Surprise! We redid our enclosed porch! By redid, I mean we paid a company to come out and replace all the doors. Greg and I had a love/hate relationship with the enclosed porch (or Florida Room) due to a variety of factors-
- Use during three of four season
- Perfect seating area during BBQ for people who don’t want to be inside the house or outside
- The breeze the room gets from the windows
- Lots of natural light
- The unclosing doors
- Leaves/water which travels in due to patio being lower than deck
- Ugly, water damaged rug
- Windows I can’t open
- Rusting spots on sides
We knew the room was a keeper but we needed to make the first step—replacing the sides. I don’t full recommend how we proceeded with identifying a contractor, we just went with who my parents used in 1987—Patio Enclosures.
Why, you might ask, would we go with a contractor they used in 1987?
Well, their patio looks brand new minus a few dog tears in the screen. The roof collapsed during a snow storm in 2003 but Patio Enclosures replaced thanks to home owners insurance but we dound out that their products now come with warranties (yes, we have a lifetime warranty on the replaced parts). They even replaced it with a new and improved roof! It seemed everyone who had a Patio Enclosures patio did nothing but rave about how well they stood up to time and the elements.
The original owners of our home initially told us that Patio Enclosures installed their room in 1987 but after a brief call with Patio Enclosures, we were informed they only quoted them.
Side note: By comparing the durability of my parents 1987 patio and our 1987 patio illustrated how much it’s worth it to invest in a premium product.
In June (yes, that’s how long ago we started this), Patio Enclosures sent out John to investigate our current situation and let us play with the door samples. You see, they don’t do window that slide up, they only install sliding door windows. I’ll save you his sales speech but it came down to this—a price we were willing to spend.
$9600 with city permits.
*Audible gasp* To this point, we’ve never spent any money like this on the house. You could hear our wallet creaking as we wrote out our check.
Side note: Our roof happened to be in great shape and we decided not to replace it at this time. Also the $11,000 fee to replace the roof nixed our desire to update it. During the installation, the project lead suggested applying shingles with a weather blocker thing under it. He said it would greatly extend the life of the roof. Let’s leave it at we are still considering it.
During the sales pitch, we brought up all our hates and he brought up how we can eliminate all but one:
- The unclosing doors- new sliding doors eliminate the issue
- Leaves/water which travels in due to patio being lower than deck- raise the wall of the patio to be above the deck.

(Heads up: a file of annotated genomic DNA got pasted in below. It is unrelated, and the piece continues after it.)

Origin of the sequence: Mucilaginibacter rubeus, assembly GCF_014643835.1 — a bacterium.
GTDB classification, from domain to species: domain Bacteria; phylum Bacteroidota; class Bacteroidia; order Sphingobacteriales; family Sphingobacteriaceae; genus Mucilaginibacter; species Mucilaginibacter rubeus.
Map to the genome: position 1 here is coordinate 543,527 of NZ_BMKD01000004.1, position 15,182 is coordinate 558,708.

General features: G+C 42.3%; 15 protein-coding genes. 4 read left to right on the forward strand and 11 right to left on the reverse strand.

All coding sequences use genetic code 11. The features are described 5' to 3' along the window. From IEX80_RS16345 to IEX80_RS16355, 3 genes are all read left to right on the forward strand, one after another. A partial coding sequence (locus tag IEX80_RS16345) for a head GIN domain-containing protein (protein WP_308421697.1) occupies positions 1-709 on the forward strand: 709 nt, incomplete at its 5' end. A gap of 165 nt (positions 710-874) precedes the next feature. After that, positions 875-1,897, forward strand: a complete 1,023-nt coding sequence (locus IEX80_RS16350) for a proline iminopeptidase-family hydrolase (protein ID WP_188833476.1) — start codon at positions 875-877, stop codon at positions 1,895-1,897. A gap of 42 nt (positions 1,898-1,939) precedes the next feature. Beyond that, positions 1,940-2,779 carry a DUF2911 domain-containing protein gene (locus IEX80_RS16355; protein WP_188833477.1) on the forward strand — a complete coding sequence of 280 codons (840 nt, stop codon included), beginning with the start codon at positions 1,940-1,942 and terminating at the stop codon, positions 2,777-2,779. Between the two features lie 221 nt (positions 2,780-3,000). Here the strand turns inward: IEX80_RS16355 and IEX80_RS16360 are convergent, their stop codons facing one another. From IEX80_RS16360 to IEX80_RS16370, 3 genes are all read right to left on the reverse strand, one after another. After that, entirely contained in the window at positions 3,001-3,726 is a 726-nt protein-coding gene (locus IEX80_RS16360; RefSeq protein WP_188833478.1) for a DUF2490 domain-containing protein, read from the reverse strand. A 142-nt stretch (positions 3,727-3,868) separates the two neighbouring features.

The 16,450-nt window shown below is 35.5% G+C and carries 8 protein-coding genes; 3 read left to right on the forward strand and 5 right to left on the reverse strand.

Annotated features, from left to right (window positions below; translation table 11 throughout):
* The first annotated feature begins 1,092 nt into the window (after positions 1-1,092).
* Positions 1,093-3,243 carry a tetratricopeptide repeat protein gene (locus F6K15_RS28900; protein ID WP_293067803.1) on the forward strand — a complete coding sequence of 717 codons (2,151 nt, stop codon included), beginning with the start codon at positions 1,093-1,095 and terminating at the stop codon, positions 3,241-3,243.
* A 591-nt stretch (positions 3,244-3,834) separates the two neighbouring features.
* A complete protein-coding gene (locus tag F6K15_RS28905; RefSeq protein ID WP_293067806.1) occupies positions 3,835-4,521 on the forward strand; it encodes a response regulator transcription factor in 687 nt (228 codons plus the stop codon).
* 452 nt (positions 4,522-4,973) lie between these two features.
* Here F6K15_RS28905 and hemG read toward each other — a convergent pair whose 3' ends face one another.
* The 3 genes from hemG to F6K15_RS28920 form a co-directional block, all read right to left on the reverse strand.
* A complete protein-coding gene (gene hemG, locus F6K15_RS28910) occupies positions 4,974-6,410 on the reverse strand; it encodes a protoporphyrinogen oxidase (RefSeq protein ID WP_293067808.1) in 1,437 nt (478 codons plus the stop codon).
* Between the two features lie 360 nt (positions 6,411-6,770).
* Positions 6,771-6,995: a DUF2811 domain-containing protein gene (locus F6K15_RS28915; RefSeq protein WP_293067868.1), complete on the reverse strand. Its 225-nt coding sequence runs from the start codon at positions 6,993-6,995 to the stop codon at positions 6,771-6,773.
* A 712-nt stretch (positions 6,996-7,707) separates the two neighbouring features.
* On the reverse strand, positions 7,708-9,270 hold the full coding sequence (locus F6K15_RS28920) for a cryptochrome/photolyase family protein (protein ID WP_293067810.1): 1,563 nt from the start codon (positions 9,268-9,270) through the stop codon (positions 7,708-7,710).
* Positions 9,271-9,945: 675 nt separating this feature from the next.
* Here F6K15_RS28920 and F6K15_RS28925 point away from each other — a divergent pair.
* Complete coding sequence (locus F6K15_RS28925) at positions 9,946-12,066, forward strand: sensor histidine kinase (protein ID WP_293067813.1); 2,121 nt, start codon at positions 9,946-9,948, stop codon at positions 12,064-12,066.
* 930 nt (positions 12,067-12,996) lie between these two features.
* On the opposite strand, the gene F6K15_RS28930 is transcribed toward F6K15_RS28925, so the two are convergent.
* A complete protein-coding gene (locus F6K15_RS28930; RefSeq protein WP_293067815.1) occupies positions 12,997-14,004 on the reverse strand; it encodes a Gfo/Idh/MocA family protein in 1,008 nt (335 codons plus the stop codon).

- Windows I can’t open- new windows
- Ugly, water damaged rug- that one is on us. Tiling in the spring!
- Rusting spots on sides- new sides
Our new patio included double paned windows (promotion upgrade!) which means we could open the doors between the house and the patio for extra space (if we were to have a party) and heat would not be an issue. The original patio had nonfunctioning electric heaters which would be easy for them to remove. Here is their nifty drawings of our room-
As you can see from the pictures, our sliding windows are elevated about 18″ off the ground. For the side which faced the deck, we went with glass windows for the bottom 18″ and for the other side, we went with solid siding.
With a change like this, you will have to get your town involved for a permit. If you’ve never completed a permit application, consider yourself lucky or marry an engineer in case you need to. Complicated and long is the only way to describe the form. Our Code Enforcement guy is my buddy from other projects and my bajillion questions. Fortunately, Patio Enclosures offered to complete the permit process for us.
Last Monday the borough called me with the permit and by Wednesday, demo had started. We lived with all our patio and deck shoved into a corner or two.
They removed all the sides and trimmed away at the siding. Why trim at the siding? To create a flat channel for the siding to rest against the house. I wish I could tell you all the steps but work got in the way and I didn’t want the installers for feel like I was spying on them . . . which I was.
On day three, we saw it all come together. Our patio was done.
I can open the doors! Hazel hates it because she can’t just push the door open anymore and because she keeps walking into the doors.
Side note: We’re putting a vinyl decal on the door at Hazel height so she can see the glass better.
We had to wait until the next morning before vacuuming due to the caulk (you don’t want the grit landing in wet caulk). A few hours later, our room was better than ever.
And the dog bed still tied the room together.